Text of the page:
“Syrian refugees” has become a ubiquitous term. The faces of Syrians, young and old, are plastered across the news. Their acceptance into the United States has become a hot issue of debate among politicians. Yet, as often as the media likes to discuss Syrians, it is utterly astounding how clueless and complicit we as a nation are in response to all of the events in Syria. From the ongoing civil war to the refugee crisis at hand, there is no excuse for ignorance. The greatest proof of our negligence comes from our nation’s politicians: comments from Libertarian Party presidential candidate Gary Johnson as well as Donald Trump Jr. have both showcased widespread, regrettable ignorance and prejudice. With the creation and popularity of campus clubs like Students Teach for Syria, our own campus is now better suited than ever to move past the unfortunate and often racist rhetoric of the mainstream and conservative media and look toward a path of empathy, collaboration and problem-solving.
After terrorist attacks shook much of the West up this past year, and with violence reigning across Europe, the immediate response was to withdraw support for refugee intake. Assigning the blame to Syrians and scapegoating them as the reason for our problems became the new norm. Given the vast amount of Islamophobia that has been born post-9/11, with the combination of preconceived Orientalist notions, blaming this group — the majority of whom are Arab and adherents of Islam — adds up. And turning back on a group that has already been so easily labeled as “other,” eases the conscience of those refusing to help, learn or care about Syria.
In the past, the same has gone for our own campus. The Undergrduate Student Government Senate did not pass the Syrian Consortium Bill, which would allow Syrian undergraduate students to acquire seats at USC for higher education, due to the fact that it would be disrespectful in light of the events in Paris (according to then-Senator Jacob Ellenhorn). Even figures of power, such as Republican presidential nominee Donald Trump and his son, Donald Trump Jr., have tapped into this plethora of ignorance and have framed it into a weapon of fear, claiming that Syrians are enactors of violence rather than recognizing the reality of the situation — that Syrians are the victims of extreme violence, who are fleeing in pursuit of a better life.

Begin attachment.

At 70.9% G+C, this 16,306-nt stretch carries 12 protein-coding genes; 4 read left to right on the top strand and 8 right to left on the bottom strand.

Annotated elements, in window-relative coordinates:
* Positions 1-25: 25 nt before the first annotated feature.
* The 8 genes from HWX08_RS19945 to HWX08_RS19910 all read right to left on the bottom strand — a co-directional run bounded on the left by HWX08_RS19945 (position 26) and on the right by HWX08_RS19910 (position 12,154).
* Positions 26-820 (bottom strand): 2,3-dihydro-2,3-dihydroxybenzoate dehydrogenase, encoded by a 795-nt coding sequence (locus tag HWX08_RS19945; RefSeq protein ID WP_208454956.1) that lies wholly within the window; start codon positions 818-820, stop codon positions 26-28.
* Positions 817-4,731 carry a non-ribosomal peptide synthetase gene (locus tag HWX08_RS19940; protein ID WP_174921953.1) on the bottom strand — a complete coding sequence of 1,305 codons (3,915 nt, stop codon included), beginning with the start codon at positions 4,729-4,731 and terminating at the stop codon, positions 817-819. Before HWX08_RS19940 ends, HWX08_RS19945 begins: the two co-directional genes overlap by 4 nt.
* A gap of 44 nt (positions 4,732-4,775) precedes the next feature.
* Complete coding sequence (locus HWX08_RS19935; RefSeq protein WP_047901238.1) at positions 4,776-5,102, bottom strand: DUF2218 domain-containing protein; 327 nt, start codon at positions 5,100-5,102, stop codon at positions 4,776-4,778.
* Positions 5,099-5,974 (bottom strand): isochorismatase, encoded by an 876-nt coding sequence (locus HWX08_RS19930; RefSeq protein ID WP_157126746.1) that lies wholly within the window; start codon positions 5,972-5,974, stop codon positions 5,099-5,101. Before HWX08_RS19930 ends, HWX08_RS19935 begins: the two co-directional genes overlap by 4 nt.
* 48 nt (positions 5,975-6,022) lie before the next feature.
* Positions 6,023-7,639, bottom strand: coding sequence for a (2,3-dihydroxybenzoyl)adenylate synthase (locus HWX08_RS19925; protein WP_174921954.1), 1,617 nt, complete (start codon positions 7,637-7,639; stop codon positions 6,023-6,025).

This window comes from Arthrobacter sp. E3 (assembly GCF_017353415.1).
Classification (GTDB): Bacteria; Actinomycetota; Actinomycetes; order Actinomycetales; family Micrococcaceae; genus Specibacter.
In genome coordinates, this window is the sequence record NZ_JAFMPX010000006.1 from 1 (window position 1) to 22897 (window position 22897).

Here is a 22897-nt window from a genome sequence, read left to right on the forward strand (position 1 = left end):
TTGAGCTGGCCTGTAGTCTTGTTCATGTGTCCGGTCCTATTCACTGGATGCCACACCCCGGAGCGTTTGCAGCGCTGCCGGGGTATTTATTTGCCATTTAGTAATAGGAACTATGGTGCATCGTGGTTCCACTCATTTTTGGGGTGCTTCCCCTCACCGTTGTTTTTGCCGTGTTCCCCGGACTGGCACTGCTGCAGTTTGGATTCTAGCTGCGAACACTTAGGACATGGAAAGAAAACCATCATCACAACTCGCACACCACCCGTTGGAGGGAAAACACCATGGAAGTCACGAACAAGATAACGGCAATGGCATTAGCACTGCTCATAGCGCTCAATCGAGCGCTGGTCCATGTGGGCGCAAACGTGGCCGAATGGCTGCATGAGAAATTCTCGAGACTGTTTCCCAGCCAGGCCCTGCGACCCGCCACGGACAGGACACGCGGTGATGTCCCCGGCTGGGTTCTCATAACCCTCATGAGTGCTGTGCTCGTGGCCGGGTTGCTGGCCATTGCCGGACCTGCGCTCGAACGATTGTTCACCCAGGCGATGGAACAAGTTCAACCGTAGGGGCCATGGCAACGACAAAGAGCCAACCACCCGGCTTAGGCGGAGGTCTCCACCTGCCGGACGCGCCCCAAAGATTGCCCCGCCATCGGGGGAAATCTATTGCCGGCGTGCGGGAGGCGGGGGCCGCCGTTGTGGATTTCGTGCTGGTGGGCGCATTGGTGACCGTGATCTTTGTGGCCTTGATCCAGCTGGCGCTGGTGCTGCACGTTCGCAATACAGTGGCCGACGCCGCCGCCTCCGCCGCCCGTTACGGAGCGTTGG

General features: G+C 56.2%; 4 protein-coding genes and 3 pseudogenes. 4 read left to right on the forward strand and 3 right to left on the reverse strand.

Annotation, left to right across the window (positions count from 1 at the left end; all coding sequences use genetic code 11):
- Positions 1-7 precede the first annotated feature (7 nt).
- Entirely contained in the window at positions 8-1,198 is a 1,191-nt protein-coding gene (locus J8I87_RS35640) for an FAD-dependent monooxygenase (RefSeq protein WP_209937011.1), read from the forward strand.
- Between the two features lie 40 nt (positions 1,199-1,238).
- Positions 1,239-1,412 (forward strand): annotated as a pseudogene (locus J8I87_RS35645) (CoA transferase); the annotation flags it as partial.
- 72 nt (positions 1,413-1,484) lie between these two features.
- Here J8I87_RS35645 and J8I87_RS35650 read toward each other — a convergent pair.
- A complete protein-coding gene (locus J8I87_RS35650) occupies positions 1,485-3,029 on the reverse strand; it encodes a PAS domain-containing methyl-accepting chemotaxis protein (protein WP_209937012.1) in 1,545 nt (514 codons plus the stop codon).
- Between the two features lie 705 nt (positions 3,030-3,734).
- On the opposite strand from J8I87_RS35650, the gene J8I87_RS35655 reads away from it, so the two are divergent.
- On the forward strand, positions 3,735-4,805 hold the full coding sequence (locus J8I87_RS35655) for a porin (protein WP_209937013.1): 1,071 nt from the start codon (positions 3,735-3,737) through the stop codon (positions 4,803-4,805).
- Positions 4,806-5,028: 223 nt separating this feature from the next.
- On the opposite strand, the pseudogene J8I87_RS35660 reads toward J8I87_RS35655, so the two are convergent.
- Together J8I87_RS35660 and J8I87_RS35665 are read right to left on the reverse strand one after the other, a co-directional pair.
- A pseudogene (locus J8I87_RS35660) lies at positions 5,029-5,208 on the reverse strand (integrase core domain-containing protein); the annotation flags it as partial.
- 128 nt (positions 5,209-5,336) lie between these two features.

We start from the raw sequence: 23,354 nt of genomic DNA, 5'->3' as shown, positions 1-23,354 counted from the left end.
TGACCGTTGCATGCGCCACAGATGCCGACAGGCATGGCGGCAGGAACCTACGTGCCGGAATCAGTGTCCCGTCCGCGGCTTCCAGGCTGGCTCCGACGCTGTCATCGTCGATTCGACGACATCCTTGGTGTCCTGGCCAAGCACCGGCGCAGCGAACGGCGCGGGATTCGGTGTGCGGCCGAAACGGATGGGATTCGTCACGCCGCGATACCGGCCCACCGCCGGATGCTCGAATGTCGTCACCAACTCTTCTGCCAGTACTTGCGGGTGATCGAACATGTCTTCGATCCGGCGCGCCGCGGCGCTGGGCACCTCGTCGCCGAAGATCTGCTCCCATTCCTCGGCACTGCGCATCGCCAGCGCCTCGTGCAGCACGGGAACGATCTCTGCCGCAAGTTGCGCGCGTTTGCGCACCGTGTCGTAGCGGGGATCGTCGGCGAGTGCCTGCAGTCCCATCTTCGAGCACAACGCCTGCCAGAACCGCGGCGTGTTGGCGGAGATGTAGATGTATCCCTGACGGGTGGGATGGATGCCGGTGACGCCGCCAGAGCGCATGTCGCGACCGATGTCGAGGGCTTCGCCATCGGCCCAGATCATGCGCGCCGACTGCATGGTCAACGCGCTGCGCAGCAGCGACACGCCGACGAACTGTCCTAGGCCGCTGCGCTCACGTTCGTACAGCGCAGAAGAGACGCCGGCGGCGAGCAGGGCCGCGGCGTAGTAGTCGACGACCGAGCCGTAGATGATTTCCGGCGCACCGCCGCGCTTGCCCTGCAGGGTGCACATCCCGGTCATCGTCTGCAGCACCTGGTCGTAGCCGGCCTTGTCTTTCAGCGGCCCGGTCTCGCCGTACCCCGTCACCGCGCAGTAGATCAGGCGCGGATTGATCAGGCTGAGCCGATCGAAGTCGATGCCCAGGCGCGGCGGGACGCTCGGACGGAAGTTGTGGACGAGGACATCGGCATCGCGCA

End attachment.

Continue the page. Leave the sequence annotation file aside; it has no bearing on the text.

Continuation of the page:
What many fail to realize is that Syria was and is not as they perceive it to be; organizations like Students Teach for Syria help to quell this sort of misinformation. When thinking about the Middle East, the common stereotypes that are affiliated with it are oppression, barbarianism, and authoritarianism. However, Syria was a medium-income country, and its people enjoyed a vast amount of liberties, not the Orientalist ideas of Syria as a home country for violence.
Orientalism, a concept by philosopher Edward Said, accuses the West of painting an image of the Arab world; a barbaric homeplace for a violent, uncivilized people, yet at the same time are exotic, mysterious victims of this timelessness culture. But Damascus and Aleppo were far from uncivilized and violent; they were cultural centers, breeding a plethora of intellectuals, and the damage to these cities is a tragedy to the world. What once was a beautiful place is now a pile of rubble, a home destroyed to the chagrin of its people. And as many whine about the burden of accepting refugees, most have not had the experiences as many of these refugees have had; having escaped a war while having family still stuck in war-torn areas, having families divided, crossing treacherous routes and undergoing perilous journeys en route to a country whose governments have painted them as the enemy.
As a result of xenophobia, they have become victims of robbery and rape and, finally, even when being granted asylum, they face the struggles of learning a new language and the heartbreaking desires to return back home to their once-beloved Syria.
Syrians are not burdens, but rather people who have lost so much in a short span of time and who are in temporary need of refuge. They are not terrorists. They are not barbaric humans from the timeless and mystical east. They are not Skittles. And for the past six years, knowledge about the war in Syria has been minimal. It is in the hands of the students, of the youth, of the people, to start learning about Syria by way of its culture, of the war, of the language, of anything to welcome our new Americans. This can start on our campus, with our student body. The transparency of ignorance on Johnson’s face was catalyst enough to prove how much change is needed to better expand our world views and to learn more about Syrians.